A resumption of activities such as outdoor dining and countrywide travel will take place after Easter, provided there is no surge in the spread of the pandemic, Prime Minister Kyriakos Mitsotakis announced in a televised appearance on Wednesday.
Mitsotakis acknowledged that the number of new coronavirus cases has stabilized “at a high level” and that the majority of patients now being intubated had not been vaccinated, pleading with his audience to get inoculated as soon as possible.
Mitsotakis made it clear that the customary Easter exodus of city dwellers to the countryside and their family villages will not be allowed, for a second consecutive year.
But, on Easter Monday, May 3, restaurants, bars and cafes will be allowed to operate – but patrons will have to sit outside. A week later, on May 10, elementary and junior high schools will reopen and, on May 15, domestic travel will be allowed again, coinciding with the launch of the tourist season, which the government is eager, even desperate, to see succeed, even more so than last year.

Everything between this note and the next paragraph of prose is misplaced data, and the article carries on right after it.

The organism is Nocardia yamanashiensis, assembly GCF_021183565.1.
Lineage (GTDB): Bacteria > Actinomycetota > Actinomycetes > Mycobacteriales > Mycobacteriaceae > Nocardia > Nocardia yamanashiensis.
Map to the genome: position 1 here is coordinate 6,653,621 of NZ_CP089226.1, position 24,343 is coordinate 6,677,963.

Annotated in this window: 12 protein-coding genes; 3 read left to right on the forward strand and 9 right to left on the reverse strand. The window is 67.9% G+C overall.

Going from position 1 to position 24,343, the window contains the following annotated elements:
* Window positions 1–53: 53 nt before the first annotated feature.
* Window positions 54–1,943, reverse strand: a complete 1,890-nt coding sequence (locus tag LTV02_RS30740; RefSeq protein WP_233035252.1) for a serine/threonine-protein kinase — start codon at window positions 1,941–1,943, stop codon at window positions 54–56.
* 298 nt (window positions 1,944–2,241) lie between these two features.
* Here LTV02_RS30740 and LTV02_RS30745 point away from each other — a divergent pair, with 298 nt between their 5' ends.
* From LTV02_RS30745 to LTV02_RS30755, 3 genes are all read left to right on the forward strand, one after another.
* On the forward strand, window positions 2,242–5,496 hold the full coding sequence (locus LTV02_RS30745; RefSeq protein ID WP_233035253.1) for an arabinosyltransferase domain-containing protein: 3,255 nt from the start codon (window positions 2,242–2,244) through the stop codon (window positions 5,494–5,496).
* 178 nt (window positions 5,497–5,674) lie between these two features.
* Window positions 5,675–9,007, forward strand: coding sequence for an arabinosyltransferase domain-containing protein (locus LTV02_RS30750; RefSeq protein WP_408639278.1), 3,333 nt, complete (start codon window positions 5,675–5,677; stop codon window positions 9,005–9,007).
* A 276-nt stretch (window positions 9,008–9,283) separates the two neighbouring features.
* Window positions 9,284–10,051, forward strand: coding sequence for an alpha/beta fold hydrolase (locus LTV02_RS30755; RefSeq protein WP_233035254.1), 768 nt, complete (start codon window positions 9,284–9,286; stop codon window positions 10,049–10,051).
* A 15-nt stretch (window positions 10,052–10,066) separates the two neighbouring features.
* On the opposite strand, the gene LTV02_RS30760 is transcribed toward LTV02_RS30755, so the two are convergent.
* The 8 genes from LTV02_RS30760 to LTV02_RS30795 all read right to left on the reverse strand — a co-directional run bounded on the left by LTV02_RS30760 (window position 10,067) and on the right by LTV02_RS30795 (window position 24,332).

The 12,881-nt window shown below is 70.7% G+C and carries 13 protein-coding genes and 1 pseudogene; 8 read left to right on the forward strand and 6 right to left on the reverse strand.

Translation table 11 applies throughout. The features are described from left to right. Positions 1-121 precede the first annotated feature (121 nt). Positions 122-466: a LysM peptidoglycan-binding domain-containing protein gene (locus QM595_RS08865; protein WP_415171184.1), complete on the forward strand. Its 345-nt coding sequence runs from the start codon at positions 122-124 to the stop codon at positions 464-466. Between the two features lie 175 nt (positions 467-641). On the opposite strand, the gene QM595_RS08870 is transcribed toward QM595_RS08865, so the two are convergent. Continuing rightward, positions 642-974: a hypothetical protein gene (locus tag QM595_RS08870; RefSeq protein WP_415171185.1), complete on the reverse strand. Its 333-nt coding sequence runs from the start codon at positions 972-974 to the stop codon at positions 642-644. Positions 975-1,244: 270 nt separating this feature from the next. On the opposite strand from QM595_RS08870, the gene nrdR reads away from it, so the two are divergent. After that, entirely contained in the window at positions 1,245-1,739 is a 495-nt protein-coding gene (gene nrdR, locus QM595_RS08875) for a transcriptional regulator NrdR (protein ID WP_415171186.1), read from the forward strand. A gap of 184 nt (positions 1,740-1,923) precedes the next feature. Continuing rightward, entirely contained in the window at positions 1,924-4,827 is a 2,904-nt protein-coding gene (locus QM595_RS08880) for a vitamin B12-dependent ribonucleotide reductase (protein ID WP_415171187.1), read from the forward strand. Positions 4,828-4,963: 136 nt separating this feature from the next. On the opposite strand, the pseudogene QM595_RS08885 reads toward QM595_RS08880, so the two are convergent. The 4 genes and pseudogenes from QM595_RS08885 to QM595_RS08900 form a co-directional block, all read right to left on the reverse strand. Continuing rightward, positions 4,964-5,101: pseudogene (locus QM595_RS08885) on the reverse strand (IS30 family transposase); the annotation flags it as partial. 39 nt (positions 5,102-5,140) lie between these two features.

Also, the curfew will be shortened to 6 hours daily, from 11 p.m. to 5 a.m., from the current eight (9 p.m. – 5 a.m.).
Self-testing will be a major part of this opening: It will be mandatory for employees in the catering sector, for students and for unvaccinated visitors. Mitsotakis cited vaccinations, self-testing and the warmer weather as the country’s “big weapons” that will make the reopening possible.
Easter celebrations will be slightly more relaxed than last year: There is still a limit on the number of people that can attend Sunday’s traditional festive dinner in one location – 12 from two families if it is held outside, nine if it is inside. Also, the traditional Easter vigil will culminate at 9 p.m. on Saturday instead of midnight. Health Minister Vassilis Kikilias said attendees at church services must wear a double mask.
On Wednesday, 3,015 new coronavirus cases were registered, along with 86 deaths, while 831 patients were intubated. The National Health System is still under pressure, which has led to a 20-day extension in the requisition of private clinics.
The main leftist opposition SYRIZA party said the government had finally followed its recommendations, although it still considers the reopening too slow, while socialist KINAL criticized Mitsotakis for what it sees as his inconsistency.